"House Republicans will continue to do what is right to protect American families and prevent a tragedy like September 11th from occurring ever again," House Speaker Dennis Hastert is expected to say in a press release to be issued later today. According to excerpts obtained by ABC News, Hastert then cites Democratic opposition to border security, REAL ID, the creation of the Department of Homeland Security, and the renewal of the Patriot Act as evidence that the Democratic Party is not the party of real security.
Sen. John Cornyn's (R-TX) pre-buttal: LINK
Democrats are expected to call for spending more on: (1) Special Operations forces, (2) interdicting terrorist financing, (3) promoting economic development in the Middle East and South Asia, (4) screening containers at ports, (5) securing nuclear and chemical plants, and (6) training emergency health workers.
Democrats will also call for (1) strengthening the office of National Intelligence Director, and (2) investigating accusations of detainee abuse and torture
On the contentious issue of Iraq, Democrats will call for making sure 2006 is "a year of significant transition to full Iraq sovereignty, with the Iraqis assuming primary responsibility for securing and governing their country and with the responsible redeployment of US forces."
But beyond the vague reference to "responsible redeployment," the Democrats will avoid saying when all US forces should be out of Iraq.
Joining Sen. Reid and Rep. Pelosi at today's event will be Sen. Hillary Clinton (D-NY), former Secretary of State Madeleine Albright, Gen. Wesley Clark, and many other House and Senate Democrats.
Today's security rollout is the Democrats' second major policy rollout. The first installment, "Honest Leadership," was presented in January. Today's event will be dubbed "Real Security." Three more agenda rollouts are planned before November: "Economic and Retirement Security," "Affordable Health Care for All," and "Educational Excellence."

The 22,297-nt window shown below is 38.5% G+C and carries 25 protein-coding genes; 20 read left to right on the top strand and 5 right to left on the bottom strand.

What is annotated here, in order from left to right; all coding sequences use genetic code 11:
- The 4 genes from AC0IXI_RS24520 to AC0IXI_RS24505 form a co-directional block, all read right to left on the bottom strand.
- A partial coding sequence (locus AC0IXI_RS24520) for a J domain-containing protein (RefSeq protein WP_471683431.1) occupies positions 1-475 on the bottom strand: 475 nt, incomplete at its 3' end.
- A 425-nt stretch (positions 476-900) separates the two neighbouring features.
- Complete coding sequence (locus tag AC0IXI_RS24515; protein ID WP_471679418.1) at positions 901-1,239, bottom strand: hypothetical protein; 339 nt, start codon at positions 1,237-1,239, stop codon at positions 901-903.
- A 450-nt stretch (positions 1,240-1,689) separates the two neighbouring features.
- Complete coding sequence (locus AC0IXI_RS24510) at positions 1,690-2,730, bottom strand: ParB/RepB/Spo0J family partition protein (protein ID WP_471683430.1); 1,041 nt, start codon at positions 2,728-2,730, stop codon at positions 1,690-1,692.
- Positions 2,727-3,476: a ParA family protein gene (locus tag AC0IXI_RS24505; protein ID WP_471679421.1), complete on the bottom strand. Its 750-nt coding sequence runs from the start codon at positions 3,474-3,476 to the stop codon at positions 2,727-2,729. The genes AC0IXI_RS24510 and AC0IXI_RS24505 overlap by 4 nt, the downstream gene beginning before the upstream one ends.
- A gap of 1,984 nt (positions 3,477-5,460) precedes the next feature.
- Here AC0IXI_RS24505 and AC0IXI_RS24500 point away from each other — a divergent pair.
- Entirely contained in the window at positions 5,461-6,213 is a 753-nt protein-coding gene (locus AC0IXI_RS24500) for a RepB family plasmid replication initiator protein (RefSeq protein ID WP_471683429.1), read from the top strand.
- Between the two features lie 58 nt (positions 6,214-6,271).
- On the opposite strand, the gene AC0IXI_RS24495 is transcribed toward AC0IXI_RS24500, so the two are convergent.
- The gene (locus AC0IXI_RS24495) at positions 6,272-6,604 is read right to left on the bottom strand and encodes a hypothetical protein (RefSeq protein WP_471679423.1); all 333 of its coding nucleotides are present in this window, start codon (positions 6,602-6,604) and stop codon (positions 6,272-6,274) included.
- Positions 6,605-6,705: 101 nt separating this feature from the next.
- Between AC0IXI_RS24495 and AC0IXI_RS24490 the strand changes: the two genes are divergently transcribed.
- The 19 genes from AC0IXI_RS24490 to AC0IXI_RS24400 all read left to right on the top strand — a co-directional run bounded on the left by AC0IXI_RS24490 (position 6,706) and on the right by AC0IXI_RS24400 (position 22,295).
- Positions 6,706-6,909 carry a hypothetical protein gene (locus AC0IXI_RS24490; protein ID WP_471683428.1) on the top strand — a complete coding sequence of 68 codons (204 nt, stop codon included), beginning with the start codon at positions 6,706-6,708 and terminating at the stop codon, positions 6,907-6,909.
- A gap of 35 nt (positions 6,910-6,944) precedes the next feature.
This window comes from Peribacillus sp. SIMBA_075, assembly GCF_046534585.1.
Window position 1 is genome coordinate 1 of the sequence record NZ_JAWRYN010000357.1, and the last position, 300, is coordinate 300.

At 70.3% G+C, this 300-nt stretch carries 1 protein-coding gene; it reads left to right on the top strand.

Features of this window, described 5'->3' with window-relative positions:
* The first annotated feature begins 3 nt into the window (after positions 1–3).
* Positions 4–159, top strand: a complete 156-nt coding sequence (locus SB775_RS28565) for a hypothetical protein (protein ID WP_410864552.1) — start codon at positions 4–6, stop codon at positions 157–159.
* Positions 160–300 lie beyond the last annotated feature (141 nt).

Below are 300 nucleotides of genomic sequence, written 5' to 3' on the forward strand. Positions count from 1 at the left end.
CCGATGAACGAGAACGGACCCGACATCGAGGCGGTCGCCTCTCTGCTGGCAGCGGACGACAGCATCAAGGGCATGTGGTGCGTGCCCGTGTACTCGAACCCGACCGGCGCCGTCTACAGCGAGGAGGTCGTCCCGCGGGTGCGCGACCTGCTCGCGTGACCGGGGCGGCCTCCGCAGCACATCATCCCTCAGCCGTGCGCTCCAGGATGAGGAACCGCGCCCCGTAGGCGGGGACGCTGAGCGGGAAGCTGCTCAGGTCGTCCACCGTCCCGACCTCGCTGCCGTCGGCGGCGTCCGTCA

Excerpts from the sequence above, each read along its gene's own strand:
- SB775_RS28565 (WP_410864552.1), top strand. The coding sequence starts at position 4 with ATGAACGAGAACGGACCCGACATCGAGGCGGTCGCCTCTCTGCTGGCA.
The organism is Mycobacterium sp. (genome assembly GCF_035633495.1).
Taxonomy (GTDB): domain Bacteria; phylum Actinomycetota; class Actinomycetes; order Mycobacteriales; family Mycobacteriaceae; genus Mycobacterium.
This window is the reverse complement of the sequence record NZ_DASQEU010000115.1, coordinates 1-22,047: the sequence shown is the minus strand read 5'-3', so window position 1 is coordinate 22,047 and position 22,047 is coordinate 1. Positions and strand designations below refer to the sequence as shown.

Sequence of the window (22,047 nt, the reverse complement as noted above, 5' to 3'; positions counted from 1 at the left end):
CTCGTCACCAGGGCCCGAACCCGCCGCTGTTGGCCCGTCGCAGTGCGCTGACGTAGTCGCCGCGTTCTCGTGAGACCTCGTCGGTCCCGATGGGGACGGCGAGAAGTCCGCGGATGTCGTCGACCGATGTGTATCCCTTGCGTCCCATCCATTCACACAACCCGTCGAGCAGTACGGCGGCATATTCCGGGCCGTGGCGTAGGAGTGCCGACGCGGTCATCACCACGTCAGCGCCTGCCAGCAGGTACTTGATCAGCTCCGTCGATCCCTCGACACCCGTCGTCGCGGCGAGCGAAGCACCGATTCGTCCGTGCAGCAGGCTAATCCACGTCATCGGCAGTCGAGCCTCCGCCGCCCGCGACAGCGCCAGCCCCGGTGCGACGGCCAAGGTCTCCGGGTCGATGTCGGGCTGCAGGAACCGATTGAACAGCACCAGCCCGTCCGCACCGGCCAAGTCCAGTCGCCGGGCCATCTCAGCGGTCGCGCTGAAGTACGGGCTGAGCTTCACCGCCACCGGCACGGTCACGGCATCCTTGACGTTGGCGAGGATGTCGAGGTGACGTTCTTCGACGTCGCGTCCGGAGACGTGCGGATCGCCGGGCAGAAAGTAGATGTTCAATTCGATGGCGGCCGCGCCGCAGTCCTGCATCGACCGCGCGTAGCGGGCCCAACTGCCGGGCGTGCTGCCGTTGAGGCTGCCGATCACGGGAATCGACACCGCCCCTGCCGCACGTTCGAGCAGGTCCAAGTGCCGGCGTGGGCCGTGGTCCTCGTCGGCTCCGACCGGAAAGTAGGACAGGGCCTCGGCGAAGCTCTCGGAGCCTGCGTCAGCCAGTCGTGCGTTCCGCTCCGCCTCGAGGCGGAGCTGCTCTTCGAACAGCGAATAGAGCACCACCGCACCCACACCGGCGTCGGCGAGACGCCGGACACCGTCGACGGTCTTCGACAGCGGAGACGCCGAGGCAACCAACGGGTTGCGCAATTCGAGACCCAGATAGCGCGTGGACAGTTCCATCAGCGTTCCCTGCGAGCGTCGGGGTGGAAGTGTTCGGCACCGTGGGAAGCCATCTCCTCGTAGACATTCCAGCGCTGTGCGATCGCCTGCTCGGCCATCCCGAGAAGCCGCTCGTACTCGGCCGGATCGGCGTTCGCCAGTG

In a memo sent to Senate Democratic offices yesterday, the Senate Democratic Communications Center (SDCC) acknowledges that national defense has not been a Democratic strong suit.
"For years," writes the SDCC, "Democrats have led Republicans on all the major indicators of national policy -- except national defense. That remains true this year -- Democrats are leading on everything from honest leadership to the economy, health care, education and retirement security. And, we have closed the gap on national security."
The SDCC argues that by marshalling "the same party unity that defeated President Bush's Social Security privatization scheme, defeated the nuclear option, forced a real investigation into intelligence manipulation and brought ethics reform to the Senate floor," Democrats can "successfully remove this sole remaining support for Republicans and at the same time offer a new direction to better protect the American people."
In a Monday prebuttal of today's "real security" roll out, the RNC attacked the Democrats' "real security" rollout as being "full of Dem hypocrisy."
The New York Times preview: LINK
Bolten succeeds Card:
For the most part, coverage of Josh Bolten's ascension as White House chief of staff has been fairly restrained.
Mary Matalin made the morning show rounds.